"id": "AU.SA"

Put the GeoJSON code with edits as a function into the JS file and link the last:

<script src=""></script>

Then load the data from the JS file:



The following sample demonstrates several region labels set with "absolute" positioning through the data set:

var dataSet_1 =[
    {'id': 'AU.JB', 'value': 1.5, "labelrank": 5, "middle-y": -36.085, "middle-x": 154.34, "middleXYMode": "absolute"}, 
    {'id': 'AU.NT', 'value': 2, "middle-y": -20.159, "middle-x": 133.66, "middleXYMode": "absolute"},
    {'id': 'AU.WA', 'value': 3.2},
    {'id': 'AU.NS', 'value': 2.7}

var dataSet_2 =[
    {'id': 'AU.CT', 'value': 1.12, "labelrank": 9, "middle-y": -35.355, "middle-x": 148.94, "middleXYMode": "absolute"}, 
    {'id': 'AU.SA', 'value': 2.9, "labelrank": 5, "middle-y": -28.86, "middle-x": 134.678, "middleXYMode": "absolute"},
    {'id': 'AU.VI', 'value': 3.86, "middle-y": -37.68, "middle-x": 143.77, "middleXYMode": "absolute"},
    {'id': 'AU.QL', 'value': 1.1, "middle-y": -23.335, "middle-x": 143.71, "middleXYMode": "absolute"},
    {'id': 'AU.TS', 'value': 1.6}


Note that if the middleXYMode property is absolute, it is necessary to set both middle-x and middle-y. Middle-x stands for longitude and middle-y represents latitude for the label.

Out of region labels

If it is necessary to show the labels for those tiny regions, it is possible to display labels outside of the them. In this case set the X and Y coordinates of a label through the geo data or data set of your map. Set the "positionMode" property (through the data set or the GeoJSON) to set the correct positioning of the label according to the coordinates set. There are three position modes: relative, absolute and offset. Setting positionMode as "offset" will lead to considering the "x" coordinate as angle (in grades) and y as the connector length. Note that in this mode the distance between the middle point of the region and its labels will not change even when map is being zoomed.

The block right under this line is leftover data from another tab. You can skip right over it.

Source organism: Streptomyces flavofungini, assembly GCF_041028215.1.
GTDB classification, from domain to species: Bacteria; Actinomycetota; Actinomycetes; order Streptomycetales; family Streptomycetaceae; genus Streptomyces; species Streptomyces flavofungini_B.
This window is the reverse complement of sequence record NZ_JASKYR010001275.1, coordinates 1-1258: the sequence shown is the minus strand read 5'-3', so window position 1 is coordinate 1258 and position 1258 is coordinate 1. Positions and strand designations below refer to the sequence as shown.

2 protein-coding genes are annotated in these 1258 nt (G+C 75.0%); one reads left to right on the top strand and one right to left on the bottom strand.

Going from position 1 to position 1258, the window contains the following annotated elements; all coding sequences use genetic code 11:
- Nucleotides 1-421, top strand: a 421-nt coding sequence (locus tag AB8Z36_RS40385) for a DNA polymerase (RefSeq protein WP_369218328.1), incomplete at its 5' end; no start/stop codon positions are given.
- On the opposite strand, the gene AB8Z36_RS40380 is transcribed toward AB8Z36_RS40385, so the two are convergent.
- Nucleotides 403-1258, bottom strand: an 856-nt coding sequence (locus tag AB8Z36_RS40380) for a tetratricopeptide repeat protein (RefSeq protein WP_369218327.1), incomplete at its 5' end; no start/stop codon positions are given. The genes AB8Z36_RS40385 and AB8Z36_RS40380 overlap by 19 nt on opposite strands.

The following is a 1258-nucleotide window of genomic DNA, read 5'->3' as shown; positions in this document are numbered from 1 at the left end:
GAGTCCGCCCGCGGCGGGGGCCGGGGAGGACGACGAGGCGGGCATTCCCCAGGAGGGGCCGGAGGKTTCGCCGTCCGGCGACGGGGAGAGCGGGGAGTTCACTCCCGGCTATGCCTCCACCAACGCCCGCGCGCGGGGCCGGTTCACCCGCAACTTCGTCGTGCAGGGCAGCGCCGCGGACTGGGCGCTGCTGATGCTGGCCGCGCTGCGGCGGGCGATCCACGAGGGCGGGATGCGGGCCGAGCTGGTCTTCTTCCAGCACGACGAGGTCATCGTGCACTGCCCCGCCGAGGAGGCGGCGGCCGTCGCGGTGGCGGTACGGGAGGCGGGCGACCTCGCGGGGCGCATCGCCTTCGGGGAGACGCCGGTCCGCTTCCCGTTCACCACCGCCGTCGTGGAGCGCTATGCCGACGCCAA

In the sample below there are some regions with labels set as inside (with middle-coordinates) and others are set as outside in different modes.

{'id': 'AU.JB', 'value': 0, label: {x: 153, y: -33, positionMode: "absolute"}},
{'id': 'AU.NT', 'value': 1},
{'id': 'AU.WA', 'value': 2},
{'id': 'AU.CT', 'value': 3, label: {x: 7, y: 5, positionMode: "relative"}},
{'id': 'AU.NS', 'value': 4}


On the previous sample you can see a connector between each outside label and its region - it is created specially for this kind of labels. The connectorStroke() method helps to adjust its appearance. Also the connector color can be set through the data set. Setting the connector stroke color in "null" will disable the connector.

var dataSet_1 =[
    {'id': 'AU.JB', 'value': 0, label: {x: 153, y: -33, positionMode: "absolute"}, connectorStroke: "red"}

// set the connector stroke color
series_2.labels().connectorStroke("green", 2, "3 3");



In AnyMaps, it is possible not to connect labels to their regions and display them in a row or column, on a side of the map. To create an array of this type use the callout() method. This will create an entity similar to axis on charts. The callout entity is not being zoomed or moved when map is moved or zoomed.

The code sample below demonstrates creating of two callouts, to the left and to the right of the maps:

// create callouts
calloutLeft = map.callout(0);
calloutRight = map.callout(1);

After creating the elements it is necessary to fill in the arrays with regions' IDs that will be demonstrated in those callout elements through the items() method.

// set regions

The align() method helps to set the position of the label text inside of the callout. The position of the whole callout is being set through the orientation() method:

// set callout positions
// set label text position

To change the size of callout labels, use width() method. By default, callout labels have a form of a square, so it is necessary to set only one measure. Though, if it is necessary to make the labels rectangular instead of a square, set the length to the whole callout element through the length() element.

// set width and length


The text that labels represent can be formatted as the usual labels text, but remember that formatting labels of the whole series will lead to changes in all labels of this series, so if you need to format only those labels that are shown in the callout element, use data set. It is possible to change the size of the label text through the fontSize() method and connnectorStroke() method to set the color of the connector. The format() method allows to change the text displayed by the labels.

{'id': 'AU.JB', 'value': 0, label:{format: "Jervis \nBay \nTerritory", fontColor: "white"}},
{'id': 'AU.CT', 'value': 3, label:{fontColor: "white"}}